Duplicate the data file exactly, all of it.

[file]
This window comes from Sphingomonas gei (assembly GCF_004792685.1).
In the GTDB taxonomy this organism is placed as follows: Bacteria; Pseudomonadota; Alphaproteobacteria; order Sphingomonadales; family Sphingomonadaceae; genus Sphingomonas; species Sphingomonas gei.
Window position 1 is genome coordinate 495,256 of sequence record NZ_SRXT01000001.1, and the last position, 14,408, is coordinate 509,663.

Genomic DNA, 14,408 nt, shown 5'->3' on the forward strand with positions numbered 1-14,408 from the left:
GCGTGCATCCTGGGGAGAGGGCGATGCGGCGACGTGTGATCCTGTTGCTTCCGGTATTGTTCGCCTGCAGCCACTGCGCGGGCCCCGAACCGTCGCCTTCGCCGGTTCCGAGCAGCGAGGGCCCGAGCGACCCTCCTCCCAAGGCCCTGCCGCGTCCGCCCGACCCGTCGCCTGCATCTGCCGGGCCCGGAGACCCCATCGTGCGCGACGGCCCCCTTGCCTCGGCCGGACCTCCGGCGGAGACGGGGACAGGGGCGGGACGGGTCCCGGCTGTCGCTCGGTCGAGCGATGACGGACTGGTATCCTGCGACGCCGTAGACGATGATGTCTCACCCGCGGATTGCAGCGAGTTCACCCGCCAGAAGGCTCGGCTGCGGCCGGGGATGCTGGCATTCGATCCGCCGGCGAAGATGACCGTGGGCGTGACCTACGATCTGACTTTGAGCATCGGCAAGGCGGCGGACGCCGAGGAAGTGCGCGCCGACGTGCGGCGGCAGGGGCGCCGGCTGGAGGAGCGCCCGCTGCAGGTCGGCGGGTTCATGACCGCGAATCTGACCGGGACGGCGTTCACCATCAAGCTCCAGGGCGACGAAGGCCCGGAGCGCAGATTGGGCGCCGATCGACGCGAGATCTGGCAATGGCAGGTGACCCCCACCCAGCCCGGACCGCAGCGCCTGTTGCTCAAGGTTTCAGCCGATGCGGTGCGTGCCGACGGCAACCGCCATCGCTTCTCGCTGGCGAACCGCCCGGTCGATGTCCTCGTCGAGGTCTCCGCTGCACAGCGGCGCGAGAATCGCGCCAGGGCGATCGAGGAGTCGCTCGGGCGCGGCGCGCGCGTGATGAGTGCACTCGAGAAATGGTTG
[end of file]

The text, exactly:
This window comes from Sphingomonas gei (assembly GCF_004792685.1).
In the GTDB taxonomy this organism is placed as follows: Bacteria; Pseudomonadota; Alphaproteobacteria; order Sphingomonadales; family Sphingomonadaceae; genus Sphingomonas; species Sphingomonas gei.
Window position 1 is genome coordinate 495,256 of sequence record NZ_SRXT01000001.1, and the last position, 14,408, is coordinate 509,663.

Genomic DNA, 14,408 nt, shown 5'->3' on the forward strand with positions numbered 1-14,408 from the left:
GCGTGCATCCTGGGGAGAGGGCGATGCGGCGACGTGTGATCCTGTTGCTTCCGGTATTGTTCGCCTGCAGCCACTGCGCGGGCCCCGAACCGTCGCCTTCGCCGGTTCCGAGCAGCGAGGGCCCGAGCGACCCTCCTCCCAAGGCCCTGCCGCGTCCGCCCGACCCGTCGCCTGCATCTGCCGGGCCCGGAGACCCCATCGTGCGCGACGGCCCCCTTGCCTCGGCCGGACCTCCGGCGGAGACGGGGACAGGGGCGGGACGGGTCCCGGCTGTCGCTCGGTCGAGCGATGACGGACTGGTATCCTGCGACGCCGTAGACGATGATGTCTCACCCGCGGATTGCAGCGAGTTCACCCGCCAGAAGGCTCGGCTGCGGCCGGGGATGCTGGCATTCGATCCGCCGGCGAAGATGACCGTGGGCGTGACCTACGATCTGACTTTGAGCATCGGCAAGGCGGCGGACGCCGAGGAAGTGCGCGCCGACGTGCGGCGGCAGGGGCGCCGGCTGGAGGAGCGCCCGCTGCAGGTCGGCGGGTTCATGACCGCGAATCTGACCGGGACGGCGTTCACCATCAAGCTCCAGGGCGACGAAGGCCCGGAGCGCAGATTGGGCGCCGATCGACGCGAGATCTGGCAATGGCAGGTGACCCCCACCCAGCCCGGACCGCAGCGCCTGTTGCTCAAGGTTTCAGCCGATGCGGTGCGTGCCGACGGCAACCGCCATCGCTTCTCGCTGGCGAACCGCCCGGTCGATGTCCTCGTCGAGGTCTCCGCTGCACAGCGGCGCGAGAATCGCGCCAGGGCGATCGAGGAGTCGCTCGGGCGCGGCGCGCGCGTGATGAGTGCACTCGAGAAATGGTTG